The beer bottles are piled-up around the kitchen sink.

The screen doors are torn to shreds and wasting away.

The crystal meth is apparent on our face,

And there is no escaping the obvious truth of you and me.

All the apples have fallen and the deer are having a feast,

While Sonoma County Sheriff knock and grind their teeth.


Filed under Poems

Open Window

Approach me in my sleep, come to me in dreams.
Blow in as a breeze through my open window.
Stir-up the curtains and rattle the glass panes.
My body lies on death’s bed clinching to a pillow.

Waiting for love to float in like an apparition,
to rescue me from this desperate affliction,
to dose me out of this drear hallucination,
to whisper into my ear, to speak of the years

long ago when love was real. When warm tears
were streams of joy. Sing softly as I am fragile
and yearn for the tenderness of the past.
Breathe into my lips so that I might last

one more day in your deep song of affection.
One more play in your ghostly presence.
Approach me in my sleep, come to me in dreams.
Blow in as a breeze through my open window.


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Expats Radio interviews Bill Friday


Hi Everyone, if you missed my interview with Bill Friday…check out our podcast. Host, yours truly, talks about our Expats Media project and has a conversation with Bill regarding blogging, writing, poetry, and his son.  In spite of the fact that I had a sore thoart, we had a sucessful first show. Check it out at the link below. Thanks!




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The Apple Blossom Parade

Apple Blossom Parade 2012 by Bilde

For the last 66 years, as the apple trees bloom,  my little town of Sebastopol, California hosts a ruckus festival and parade downtown and at Ives Park. Until recently, people were allowed to walk around with open containers of alcohol. While that is no longer permitted, heavy partying in the bars and at the park continues throughout the weekend.  Sebastopol is a quarkly town that likes to do things their own way. Much of the proceeds to this annual event goes to our local schools. The Press Democrat photo above is from yesterday’s parade. Below is a poem I updated for the occasion.

The Apple Blossom Parade

In 1914,

The First Methodist Church,

with its bold wooden steeple,

was burnt to the ground,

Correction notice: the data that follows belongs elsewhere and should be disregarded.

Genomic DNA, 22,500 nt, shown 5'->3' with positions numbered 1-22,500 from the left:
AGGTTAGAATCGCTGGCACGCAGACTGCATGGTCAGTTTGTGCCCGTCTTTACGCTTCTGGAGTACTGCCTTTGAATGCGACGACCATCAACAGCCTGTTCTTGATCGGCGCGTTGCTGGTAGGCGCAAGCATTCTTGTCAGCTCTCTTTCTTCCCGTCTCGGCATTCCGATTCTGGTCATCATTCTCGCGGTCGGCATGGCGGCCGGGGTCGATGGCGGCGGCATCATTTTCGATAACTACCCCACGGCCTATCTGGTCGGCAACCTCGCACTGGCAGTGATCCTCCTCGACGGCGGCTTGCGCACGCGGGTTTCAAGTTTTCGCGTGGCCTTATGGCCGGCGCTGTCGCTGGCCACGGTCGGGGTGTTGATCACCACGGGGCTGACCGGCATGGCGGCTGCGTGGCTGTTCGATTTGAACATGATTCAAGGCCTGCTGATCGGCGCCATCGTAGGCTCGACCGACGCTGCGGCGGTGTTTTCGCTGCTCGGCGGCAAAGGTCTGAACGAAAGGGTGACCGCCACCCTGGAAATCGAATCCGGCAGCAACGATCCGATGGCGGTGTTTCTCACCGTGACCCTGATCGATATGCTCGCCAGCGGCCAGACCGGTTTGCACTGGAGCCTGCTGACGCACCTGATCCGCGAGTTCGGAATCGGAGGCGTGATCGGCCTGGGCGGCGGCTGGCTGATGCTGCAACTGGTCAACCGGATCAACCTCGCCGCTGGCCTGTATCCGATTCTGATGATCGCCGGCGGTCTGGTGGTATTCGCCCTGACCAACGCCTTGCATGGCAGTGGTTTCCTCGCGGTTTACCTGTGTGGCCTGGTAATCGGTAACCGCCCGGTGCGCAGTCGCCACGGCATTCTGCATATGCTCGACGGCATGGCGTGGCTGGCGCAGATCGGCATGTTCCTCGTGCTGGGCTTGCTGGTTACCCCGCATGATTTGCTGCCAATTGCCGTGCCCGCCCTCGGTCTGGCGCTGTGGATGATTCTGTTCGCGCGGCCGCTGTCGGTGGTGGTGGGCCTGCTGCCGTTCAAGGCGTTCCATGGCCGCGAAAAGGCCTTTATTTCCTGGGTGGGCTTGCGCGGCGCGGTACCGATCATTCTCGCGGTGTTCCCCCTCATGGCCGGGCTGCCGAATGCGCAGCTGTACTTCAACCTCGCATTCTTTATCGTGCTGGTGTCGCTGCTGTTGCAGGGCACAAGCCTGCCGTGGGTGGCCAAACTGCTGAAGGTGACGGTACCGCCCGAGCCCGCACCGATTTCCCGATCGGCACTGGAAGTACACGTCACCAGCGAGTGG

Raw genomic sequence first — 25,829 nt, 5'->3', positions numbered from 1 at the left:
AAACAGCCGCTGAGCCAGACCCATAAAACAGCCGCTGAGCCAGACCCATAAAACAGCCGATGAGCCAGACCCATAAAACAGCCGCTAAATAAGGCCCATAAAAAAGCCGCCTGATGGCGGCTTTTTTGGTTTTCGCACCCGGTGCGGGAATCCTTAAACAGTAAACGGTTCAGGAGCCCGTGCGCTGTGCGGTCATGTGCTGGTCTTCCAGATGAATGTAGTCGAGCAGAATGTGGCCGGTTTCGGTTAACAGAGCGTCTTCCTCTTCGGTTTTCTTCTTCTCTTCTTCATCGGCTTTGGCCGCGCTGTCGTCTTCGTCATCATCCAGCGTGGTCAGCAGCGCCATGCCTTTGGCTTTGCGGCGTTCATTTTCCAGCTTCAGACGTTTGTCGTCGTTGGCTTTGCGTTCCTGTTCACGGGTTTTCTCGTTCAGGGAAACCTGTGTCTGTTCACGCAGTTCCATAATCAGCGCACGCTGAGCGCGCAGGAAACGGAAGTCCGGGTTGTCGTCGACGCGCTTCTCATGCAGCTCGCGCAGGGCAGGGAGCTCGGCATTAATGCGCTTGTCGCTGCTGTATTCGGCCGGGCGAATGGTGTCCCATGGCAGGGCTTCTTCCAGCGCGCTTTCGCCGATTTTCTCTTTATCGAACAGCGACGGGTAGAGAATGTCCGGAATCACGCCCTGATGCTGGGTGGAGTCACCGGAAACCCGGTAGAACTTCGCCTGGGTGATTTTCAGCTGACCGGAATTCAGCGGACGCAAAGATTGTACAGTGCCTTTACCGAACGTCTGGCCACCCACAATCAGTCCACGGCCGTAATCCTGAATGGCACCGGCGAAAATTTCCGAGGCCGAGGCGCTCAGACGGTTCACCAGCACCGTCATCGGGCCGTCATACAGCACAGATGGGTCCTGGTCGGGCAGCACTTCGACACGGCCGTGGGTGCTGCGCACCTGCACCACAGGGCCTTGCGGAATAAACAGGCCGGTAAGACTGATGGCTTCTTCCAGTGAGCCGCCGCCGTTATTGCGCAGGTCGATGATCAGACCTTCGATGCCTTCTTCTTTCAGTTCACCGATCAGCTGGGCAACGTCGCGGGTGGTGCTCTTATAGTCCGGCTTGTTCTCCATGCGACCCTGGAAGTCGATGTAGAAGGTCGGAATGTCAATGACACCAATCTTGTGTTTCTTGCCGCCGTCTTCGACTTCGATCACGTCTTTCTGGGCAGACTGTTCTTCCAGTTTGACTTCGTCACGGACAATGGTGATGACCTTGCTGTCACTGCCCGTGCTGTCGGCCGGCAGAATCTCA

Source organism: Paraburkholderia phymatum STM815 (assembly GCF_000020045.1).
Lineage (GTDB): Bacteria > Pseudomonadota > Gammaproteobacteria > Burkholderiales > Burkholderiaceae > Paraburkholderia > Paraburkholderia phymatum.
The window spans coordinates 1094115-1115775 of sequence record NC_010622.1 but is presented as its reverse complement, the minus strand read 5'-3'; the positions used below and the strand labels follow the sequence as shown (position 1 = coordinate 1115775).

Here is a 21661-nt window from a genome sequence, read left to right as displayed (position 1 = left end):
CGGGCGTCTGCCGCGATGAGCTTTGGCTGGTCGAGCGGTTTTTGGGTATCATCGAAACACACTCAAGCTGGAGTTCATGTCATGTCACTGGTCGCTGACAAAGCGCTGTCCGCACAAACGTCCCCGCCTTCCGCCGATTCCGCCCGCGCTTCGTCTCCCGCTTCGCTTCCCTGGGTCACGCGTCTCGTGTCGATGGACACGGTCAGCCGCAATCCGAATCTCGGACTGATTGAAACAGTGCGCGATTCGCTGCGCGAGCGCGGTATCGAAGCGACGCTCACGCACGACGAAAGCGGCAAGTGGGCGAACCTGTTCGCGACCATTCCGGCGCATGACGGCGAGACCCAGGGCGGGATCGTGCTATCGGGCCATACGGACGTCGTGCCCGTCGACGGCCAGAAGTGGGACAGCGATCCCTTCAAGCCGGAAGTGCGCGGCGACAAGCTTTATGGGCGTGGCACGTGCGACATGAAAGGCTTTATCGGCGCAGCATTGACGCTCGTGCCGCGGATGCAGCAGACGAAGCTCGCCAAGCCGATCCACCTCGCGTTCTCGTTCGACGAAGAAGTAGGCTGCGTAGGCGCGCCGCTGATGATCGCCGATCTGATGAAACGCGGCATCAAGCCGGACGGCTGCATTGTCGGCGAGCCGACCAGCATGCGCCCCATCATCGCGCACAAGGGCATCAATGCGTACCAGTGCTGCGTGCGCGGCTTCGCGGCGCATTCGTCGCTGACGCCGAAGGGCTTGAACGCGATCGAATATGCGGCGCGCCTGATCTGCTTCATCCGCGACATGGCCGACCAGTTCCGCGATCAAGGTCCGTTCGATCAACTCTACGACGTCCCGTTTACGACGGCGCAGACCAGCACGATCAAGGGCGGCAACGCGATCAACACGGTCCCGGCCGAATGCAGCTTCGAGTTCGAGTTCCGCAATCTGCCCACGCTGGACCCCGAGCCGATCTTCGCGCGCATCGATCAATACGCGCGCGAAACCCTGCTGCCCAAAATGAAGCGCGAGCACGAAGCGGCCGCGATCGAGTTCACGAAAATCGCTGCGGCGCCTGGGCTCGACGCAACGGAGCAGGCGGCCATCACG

for preaching prohibition.

The good folks,

of Sebastopol,

weren’t buying the sermons.


the Apple Blossom Parade,

marches past the rebuilt church,

past the Masonic Temple,

past Martha’s ol’ Mexico,

selling soup bowl Margaritas,

past the Old Main Street Saloon,

overflowing with bikers,

past Jasper O’ Farrell’s,

The Hopmonk Tavern,

The Greenhouse, and G.T.O’s,

with their bottomless Bloody Marys.

Yes, as the apple trees bloom,

once again the entire town,

including marching bands,

and dachshunds in costumes,

spill past the restaurants and bars,

into Ives Park,

for a two day party,

featuring Wonder Bread 5,

and six dollar beers.

All to support,

Analy Union High School.

No wonder,

Luther Burbank and Charles Schulz,

called Sebastopol their home.

And The First,

Methodist Church,

now made of stone,

is the only quiet place in town.

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The Pipe Burst

The pipe burst, showering
the bathroom with scalding water.
Forcing me to flee naked into the cold.
I quickly grabbed a bathrobe,
and an old dim flashlight,
to scurry under the house,
and turn off the main valve.
Covered in mud in the dark,
I found myself looking at stars,
the blueness of the sky,
and the violet hue of sunrise,
silhouetting the mountain range.
The smell of coffee wafted outside,
as a pan faced barn owl swept by.


April 15, 2012 · 10:31 am

Adrienne Rich: RIP 1929 – 2012

(This article is a work in progress. Over the next couple days I will add to this posting.)


A poem by Adrienne Rich, from her collection “The School Among the Ruins”.

To Have Written the Truth

To have spent hours stalking the whine of an insect

have smashed its body in blood on a door

then lain sleepless with rage

To have played in the ship’s orchestra crossing

the triangle route

dissonant arpeggios under cocktail clatter

to have written the truth in a lightning flash

then crushed those words in your hand

balled-up and smoking

with self-absolution

easygoing pal of youth

leans in the doorframe

Kid, you always

took yourself so hard!


by Adrienne Rich

Adrienne Rich often wrote about death and the human condition. Shortly after her divorce, her husband committed suicide. During this time in her life, Rich became an outspoken feminist and anti-war activist. Yet, when I read her poems, I also feel like Rich is in someway acting like a psychologist trying to work out human pathologies.

In 2005 I was among one hundred fans crammed into a tiny bookstore in Marin, California, to listen to the 76-year-old poet rail against the “War on Terrorism” and the U.S. Government in general. In between her sharp criticism, she would read a poem or two, and then go back into her outrage with U.S. policies, covering a wide rage of issues. Yet, throughout the lecture and reading, Rich maintained a stillness and confidence which made her passionate performance not one of anger, but one of a combination of stirring intellect, honestly, and raw emotion. It was amazing how a 76-year-old woman can awaken an audience of all ages, simply with her words.

According to Poets.com:

“In 1997, she refused the National Medal of Arts, stating that “I could not accept such an award from President Clinton or this White House because the very meaning of art, as I understand it, is incompatible with the cynical politics of this administration.” She went on to say: “[Art] means nothing if it simply decorates the dinner table of the power which holds it hostage.””

Adrienne was the best example of a poet that lived her life believing, and proving, she could say and do anything and no one was going to hold her back.  Rich was an activist, poet, and inspiration to many. RIP, Master Poet Adrienne Rich.